In the 73 minutes on Tuesday afternoon that it took for Prime Minister Justin Trudeau and five other dignitaries to officially open the 15th global talks to save nature from human destruction, statistics suggest another 4,000 hectares of forest around the world was lost to that same force.
It is the kind of damage the meeting is looking to stop as the world faces a biodiversity crisis that is risking human health, contributing to food insecurity and exacerbating climate change.
"Nature is under threat," Trudeau said at the opening ceremonies of COP15 in Montreal.
"In fact, it's under attack."
Over the next 14 days, negotiators from all 196 countries in the world are being asked to hammer out an agreement to both end and begin to restore the ecosystems we have destroyed and damaged.
It is being called the "Paris for nature" hoping Montreal will see an agreement to slow the destruction of nature the way the 2015 UN conference Paris set the road map for slowing climate change.
In 2019, the UN issued a grim scientific assessment warning that about one-quarter of every species assessed in both animal and plant groups were at risk of extinction before the end of this century. It also said three-quarters of land-based ecosystems and two-thirds of marine environments had been "significantly" changed by human actions, including agricultural and industrial expansions, consumption patterns and population growth.
United Nations Secretary-General Antonio Guterres was also in Montreal on Tuesday, urging countries to stop treating nature "like a toilet."
"The loss of nature and biodiversity comes with a steep human cost," he said.
"A cost we measure in lost jobs, hunger, disease and deaths. A cost we measure in the estimated $3 trillion in annual losses by 2030 from ecosystem degradation. A cost we measure in higher prices for water, food and energy."
Nature can help prevent devastating losses due to climate change, not just by absorbing more of the carbon dioxide that is contributing to global warming, but also by reducing the impacts of extreme weather.
The nature talks in Montreal are looking to agree to set 22 targets to reverse biodiversity loss. That would include everything from using less plastic and increasing urban green space to finding the money to help pay for it.
While all the targets depend on each other for success, the big get would be an agreement to protect 30 per cent of the world's land, inland waters and marine coastal areas from development by 2030.
But even before the COP15 UN nature talks officially opened Tuesday afternoon, Elizabeth Maruma Mrema, the executive secretary for the UN convention on biodiversity, was warning things were already off course.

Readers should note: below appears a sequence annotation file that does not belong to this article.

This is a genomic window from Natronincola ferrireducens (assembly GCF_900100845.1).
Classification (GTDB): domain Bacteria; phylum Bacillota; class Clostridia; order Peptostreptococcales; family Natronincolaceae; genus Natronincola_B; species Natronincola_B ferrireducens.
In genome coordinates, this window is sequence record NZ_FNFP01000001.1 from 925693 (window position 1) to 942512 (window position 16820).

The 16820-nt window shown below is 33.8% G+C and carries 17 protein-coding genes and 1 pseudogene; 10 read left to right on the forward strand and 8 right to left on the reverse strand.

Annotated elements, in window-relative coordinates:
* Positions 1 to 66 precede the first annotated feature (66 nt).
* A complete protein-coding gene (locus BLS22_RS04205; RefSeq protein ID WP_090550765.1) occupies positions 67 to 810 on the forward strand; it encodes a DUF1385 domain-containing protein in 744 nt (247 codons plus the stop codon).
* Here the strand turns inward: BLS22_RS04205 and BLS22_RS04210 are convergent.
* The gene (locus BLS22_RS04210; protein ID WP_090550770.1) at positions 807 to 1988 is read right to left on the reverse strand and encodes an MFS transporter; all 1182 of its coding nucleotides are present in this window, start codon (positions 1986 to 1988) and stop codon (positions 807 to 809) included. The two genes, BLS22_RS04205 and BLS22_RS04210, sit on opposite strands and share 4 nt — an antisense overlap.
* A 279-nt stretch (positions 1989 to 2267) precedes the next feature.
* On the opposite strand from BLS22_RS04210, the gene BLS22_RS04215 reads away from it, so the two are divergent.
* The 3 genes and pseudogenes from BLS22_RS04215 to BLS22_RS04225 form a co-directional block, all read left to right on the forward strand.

"Some progress has been made, but not so much as needed or expected," Mrema said at a news conference in Montreal on Tuesday morning. "And I have personally to admit that I don't feel that the delegates went as far as we had expected."
The negotiations are officially scheduled to begin Wednesday, but countries have been slowly putting together a draft agreement for the last few years. On the weekend, negotiators spent three days in a working group hoping to tame that draft into something more manageable.
It didn't work.
The main goal of protecting 30 per cent by 2030 didn't even come up because of time constraints, said Guido Broekhoven, head of policy at the World Wildlife Fund International.
As it stands the draft doesn't agree even on which land and water to protect, or how much.
Canada has its own goal of protecting 30 per cent of land and coastal marine areas by 2030 and has reached about 14 per cent of both already. Globally about 16 per cent of land and inland waters are under some level of protection, and about eight per cent of marine and coastal areas.
Environment Minister Steven Guilbeault said 30 per cent is the minimum that must be protected.
Trudeau opened the talks Tuesday with a pledge to add another $350 million to Canada's global financing for international biodiversity protections. Quebec Premier François Legault told the delegates his province will commit to meeting the 30 per cent target within Quebec by 2030.
There are expectations of many protests at the event, which is expected to draw 17,000 delegates over the next two weeks. The first made itself known Tuesday when a small group of Indigenous protesters began drumming and singing during Trudeau's opening speech.
After about three minutes they were escorted out of the room by security.